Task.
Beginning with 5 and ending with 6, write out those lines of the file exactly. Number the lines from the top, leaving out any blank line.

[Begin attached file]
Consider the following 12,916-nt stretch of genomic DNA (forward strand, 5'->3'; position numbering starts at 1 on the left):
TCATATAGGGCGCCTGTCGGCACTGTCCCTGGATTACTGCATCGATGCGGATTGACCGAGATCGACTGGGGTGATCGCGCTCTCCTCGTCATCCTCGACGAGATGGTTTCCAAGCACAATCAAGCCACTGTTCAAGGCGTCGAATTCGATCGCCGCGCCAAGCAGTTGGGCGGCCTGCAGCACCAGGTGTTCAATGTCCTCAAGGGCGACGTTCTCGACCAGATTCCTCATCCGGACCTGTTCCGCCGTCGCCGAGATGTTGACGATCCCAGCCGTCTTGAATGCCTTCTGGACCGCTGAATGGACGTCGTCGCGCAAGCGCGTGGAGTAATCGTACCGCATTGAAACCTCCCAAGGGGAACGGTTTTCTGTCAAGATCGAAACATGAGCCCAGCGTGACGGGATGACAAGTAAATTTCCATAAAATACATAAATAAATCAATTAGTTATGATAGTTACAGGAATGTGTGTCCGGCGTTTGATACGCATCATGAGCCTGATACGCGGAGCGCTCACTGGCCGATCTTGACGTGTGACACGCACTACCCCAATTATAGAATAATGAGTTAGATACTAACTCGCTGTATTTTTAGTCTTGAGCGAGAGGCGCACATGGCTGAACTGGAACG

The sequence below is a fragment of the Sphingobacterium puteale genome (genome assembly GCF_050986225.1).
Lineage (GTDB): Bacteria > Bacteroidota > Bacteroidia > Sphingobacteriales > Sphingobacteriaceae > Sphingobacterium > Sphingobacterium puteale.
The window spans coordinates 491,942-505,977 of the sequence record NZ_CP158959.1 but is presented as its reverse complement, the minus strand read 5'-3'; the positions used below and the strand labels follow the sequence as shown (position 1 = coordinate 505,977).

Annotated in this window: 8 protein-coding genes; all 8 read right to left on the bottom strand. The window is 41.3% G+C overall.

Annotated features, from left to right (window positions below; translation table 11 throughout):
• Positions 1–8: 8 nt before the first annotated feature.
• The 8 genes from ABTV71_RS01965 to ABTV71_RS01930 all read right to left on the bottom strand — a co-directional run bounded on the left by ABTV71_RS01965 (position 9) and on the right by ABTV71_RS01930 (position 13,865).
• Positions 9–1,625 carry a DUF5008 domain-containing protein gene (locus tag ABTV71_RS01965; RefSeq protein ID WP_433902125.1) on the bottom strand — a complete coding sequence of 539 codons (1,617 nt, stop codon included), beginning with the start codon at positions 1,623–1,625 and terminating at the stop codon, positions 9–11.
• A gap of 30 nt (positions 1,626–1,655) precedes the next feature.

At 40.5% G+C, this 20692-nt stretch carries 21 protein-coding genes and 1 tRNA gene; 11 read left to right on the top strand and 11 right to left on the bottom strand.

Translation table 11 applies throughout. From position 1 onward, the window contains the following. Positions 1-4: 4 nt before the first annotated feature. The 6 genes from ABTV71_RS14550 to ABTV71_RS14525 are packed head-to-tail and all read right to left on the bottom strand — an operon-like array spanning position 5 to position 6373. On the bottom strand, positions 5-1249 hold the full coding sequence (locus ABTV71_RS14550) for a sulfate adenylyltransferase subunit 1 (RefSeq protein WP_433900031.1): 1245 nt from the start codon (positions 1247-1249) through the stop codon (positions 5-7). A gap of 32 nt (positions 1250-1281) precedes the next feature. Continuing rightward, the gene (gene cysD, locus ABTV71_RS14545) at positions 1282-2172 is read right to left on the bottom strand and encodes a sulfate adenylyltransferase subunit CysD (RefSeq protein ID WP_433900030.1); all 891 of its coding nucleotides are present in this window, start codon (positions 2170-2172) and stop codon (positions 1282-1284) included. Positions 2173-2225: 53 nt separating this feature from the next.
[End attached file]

The window spans coordinates 491,942-505,977 of the sequence record NZ_CP158959.1 but is presented as its reverse complement, the minus strand read 5'-3'; the positions used below and the strand labels follow the sequence as shown (position 1 = coordinate 505,977).

Annotated in this window: 8 protein-coding genes; all 8 read right to left on the bottom strand. The window is 41.3% G+C overall.